Missouri Supreme Court Chief Justice Patricia Breckenridge doesn’t relish public speaking. But in January, just a week after Missouri’s new governor delivered a blistering portrait of “nasty” lawyers working in a “broken” judicial system, she stood before the legislature to deliver a response.
The annual state of the judiciary speech — the date for which was set two weeks before the chief justice knew what the governor would say — usually doesn’t have much to offer on pending legislation. Yet Breckenridge squarely acknowledged lawmakers’ ongoing overhaul of the state’s tort laws, and while she made no effort to tell lawmakers what to do, she also made no bones about what they should avoid.
“Do not view these calls for action as a condemnation of our judicial system,” she urged.
Breckenridge, Missouri Lawyers Weekly’s Woman of the Year, is perhaps an ideally suited candidate to deliver such a message. She’s a former elected Republican judge from a rural county — a background that 10 years ago led a different Republican governor to appoint her to the Supreme Court in the first place.
Breckenridge frequently acknowledges her roots, but she also transcends them. In her speech to lawmakers in January, she noted that three successive Republican governors named her to the benches on which she’s served. Yet she’s prouder of the line that followed: “It has been my privilege to serve with judges appointed by both Republican and Democratic governors and to work to decide cases according to the law.”
Throughout her two-year term as chief justice, Breckenridge has stressed that the challenges the court faces are institutional, not ideological. The upheaval in Ferguson in 2014 brought to light issues of racial injustice and procedural unfairness that has required a forceful response from the state’s highest court. Meanwhile, the court recently brought on its first truly new clerk in 45 years and suffered the loss of one of the most distinctive members of its bench.
Breckenridge’s consistent message is that, whatever its flaws, the court system to which she has devoted her career is an institution worth defending.
“In addition to feeling the responsibility to acknowledge challenges and what we’re going to do about it, we have the responsibility to give accurate information about the good parts of the system,” Breckenridge said in a recent interview. “I really felt proud that I could be the person who could speak for the judiciary.”
Despite having spent a career in public service culminating in the highest judicial office in the state, Breckenridge can be reticent and self-deprecating. In a questionnaire for the Women’s Justice Award, for instance, she described her lifelong love of music despite, she said, not having any talent for it.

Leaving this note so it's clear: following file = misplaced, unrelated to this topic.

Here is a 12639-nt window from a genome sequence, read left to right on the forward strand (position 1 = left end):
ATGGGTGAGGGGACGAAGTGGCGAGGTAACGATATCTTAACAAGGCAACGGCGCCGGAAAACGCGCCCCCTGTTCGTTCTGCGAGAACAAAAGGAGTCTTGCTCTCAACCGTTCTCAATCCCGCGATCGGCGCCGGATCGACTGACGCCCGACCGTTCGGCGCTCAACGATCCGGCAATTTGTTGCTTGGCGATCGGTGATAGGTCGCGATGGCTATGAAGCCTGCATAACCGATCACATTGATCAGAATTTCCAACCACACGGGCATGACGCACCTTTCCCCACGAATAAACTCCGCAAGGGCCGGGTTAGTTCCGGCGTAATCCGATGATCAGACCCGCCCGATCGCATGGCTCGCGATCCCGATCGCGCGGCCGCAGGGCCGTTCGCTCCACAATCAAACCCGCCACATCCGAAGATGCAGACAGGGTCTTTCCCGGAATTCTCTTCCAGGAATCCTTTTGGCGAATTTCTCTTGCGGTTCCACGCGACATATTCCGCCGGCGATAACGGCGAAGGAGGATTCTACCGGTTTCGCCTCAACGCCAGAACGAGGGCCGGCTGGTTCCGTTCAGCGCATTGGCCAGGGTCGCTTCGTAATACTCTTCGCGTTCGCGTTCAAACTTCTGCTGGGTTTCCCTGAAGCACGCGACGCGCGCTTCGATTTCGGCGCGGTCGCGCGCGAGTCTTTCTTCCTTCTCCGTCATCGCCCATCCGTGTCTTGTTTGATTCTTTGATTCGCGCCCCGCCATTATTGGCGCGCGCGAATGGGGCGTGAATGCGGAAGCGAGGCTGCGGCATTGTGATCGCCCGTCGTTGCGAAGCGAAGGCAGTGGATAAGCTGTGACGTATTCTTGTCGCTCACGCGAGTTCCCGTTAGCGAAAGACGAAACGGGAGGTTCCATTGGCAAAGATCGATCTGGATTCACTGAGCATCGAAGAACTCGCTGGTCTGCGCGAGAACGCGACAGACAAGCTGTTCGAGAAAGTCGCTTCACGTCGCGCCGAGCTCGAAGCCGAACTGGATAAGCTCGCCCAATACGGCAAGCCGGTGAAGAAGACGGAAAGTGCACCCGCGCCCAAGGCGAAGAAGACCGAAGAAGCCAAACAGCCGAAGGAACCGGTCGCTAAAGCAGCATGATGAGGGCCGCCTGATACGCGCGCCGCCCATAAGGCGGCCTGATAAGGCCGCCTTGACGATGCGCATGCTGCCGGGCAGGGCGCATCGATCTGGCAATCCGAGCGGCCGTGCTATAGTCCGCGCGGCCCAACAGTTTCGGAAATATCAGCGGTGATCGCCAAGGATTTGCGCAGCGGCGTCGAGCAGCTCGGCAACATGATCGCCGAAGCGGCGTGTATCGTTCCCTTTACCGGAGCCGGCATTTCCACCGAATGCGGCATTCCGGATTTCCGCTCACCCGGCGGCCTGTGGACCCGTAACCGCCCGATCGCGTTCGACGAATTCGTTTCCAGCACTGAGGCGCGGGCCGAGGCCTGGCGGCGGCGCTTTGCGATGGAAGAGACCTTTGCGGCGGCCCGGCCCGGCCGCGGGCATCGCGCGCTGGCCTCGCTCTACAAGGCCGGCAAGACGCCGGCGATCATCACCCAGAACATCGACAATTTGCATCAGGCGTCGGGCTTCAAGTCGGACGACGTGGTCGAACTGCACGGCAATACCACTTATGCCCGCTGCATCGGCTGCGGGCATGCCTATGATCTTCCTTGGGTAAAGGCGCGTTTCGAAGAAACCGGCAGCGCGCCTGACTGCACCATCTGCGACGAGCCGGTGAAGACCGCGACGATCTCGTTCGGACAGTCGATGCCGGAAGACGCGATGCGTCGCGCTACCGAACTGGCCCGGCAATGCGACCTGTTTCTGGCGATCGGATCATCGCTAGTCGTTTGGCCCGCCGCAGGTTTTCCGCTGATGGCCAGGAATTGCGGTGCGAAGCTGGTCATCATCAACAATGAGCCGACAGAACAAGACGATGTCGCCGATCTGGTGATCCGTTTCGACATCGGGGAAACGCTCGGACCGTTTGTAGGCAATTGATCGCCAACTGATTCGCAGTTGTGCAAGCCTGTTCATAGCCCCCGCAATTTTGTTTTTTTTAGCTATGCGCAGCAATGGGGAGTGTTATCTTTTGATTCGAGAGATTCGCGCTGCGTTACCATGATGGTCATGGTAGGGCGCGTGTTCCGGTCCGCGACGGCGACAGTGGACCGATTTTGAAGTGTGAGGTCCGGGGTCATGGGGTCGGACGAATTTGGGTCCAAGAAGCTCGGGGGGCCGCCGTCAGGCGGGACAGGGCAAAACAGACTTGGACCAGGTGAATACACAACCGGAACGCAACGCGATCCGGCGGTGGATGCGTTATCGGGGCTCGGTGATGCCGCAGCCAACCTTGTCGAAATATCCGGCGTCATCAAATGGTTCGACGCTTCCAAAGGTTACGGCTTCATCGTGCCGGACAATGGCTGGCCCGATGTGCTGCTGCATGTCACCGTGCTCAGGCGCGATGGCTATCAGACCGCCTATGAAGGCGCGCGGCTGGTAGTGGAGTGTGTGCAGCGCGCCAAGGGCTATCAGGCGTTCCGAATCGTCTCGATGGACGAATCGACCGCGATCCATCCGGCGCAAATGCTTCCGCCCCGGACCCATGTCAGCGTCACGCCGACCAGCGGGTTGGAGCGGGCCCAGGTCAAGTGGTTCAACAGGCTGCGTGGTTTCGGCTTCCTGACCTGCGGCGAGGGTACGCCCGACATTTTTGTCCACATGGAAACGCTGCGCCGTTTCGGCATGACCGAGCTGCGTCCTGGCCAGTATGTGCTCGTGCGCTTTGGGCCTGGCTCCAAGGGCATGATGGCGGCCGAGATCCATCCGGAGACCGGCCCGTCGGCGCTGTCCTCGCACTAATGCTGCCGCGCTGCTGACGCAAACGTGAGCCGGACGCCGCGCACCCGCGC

“I took singing lessons just to get the nerve to sing karaoke,” Breckenridge wrote. “My voice teacher tried to encourage me by telling me that I had the potential to sing in a church choir. I wondered if I should be offended because where I come from church choirs aren’t too discerning.”
Breckenridge’s judicial career began in 1982, when Gov. Kit Bond named her to an unexpired term as an associate circuit judge in Vernon County. In 1990, Gov. John Ashcroft appointed her to the Court of Appeals Western District, where she served until Gov. Matt Blunt named her to the Supreme Court in 2007.
Breckenridge’s father, Don Russell, was a lawyer in Nevada, Missouri, and while she doesn’t recall writing it, her mother tells her she wrote a paper in the fourth grade saying she wanted to be a lawyer. That early prediction came true when she earned her law degree in 1978 from the University of Missouri and began to practice in her hometown of Nevada, where she and her husband of 41 years, fellow attorney Bryan Breckenridge, live.
Breckenridge said being a 28-year-old female judge in rural southwestern Missouri demonstrated the impact of implicit biases, a subject that has been a major theme of her term as chief justice.
“As a woman, I was worried about people being biased against me,” she said. “I was not worried that I might exhibit biased behavior against others.”
Then she learned that female attorneys often face subtle discrimination by being interrupted in court.
“When I read that, I knew I had done that a week before with a woman attorney who was in my courtroom,” Breckenridge said. “Having experiences like that really taught me how pervasive it is and how important it is that every single one of us have an awareness of it.”
Now 63, Breckenridge still notices such mental hitches in herself — and her colleagues. Not long ago, she said, she chided the author of a draft opinion for describing a 62-year-old person as “elderly.”
Breckenridge’s recognition of implicit bias has shown up in a variety of ways. Last year, she announced that Missouri judges would receive implicit bias training, saying that it is “critical for those of us who sit in judgment of others to be aware of any bias, implicit or otherwise, that might unknowingly affect our decisions.”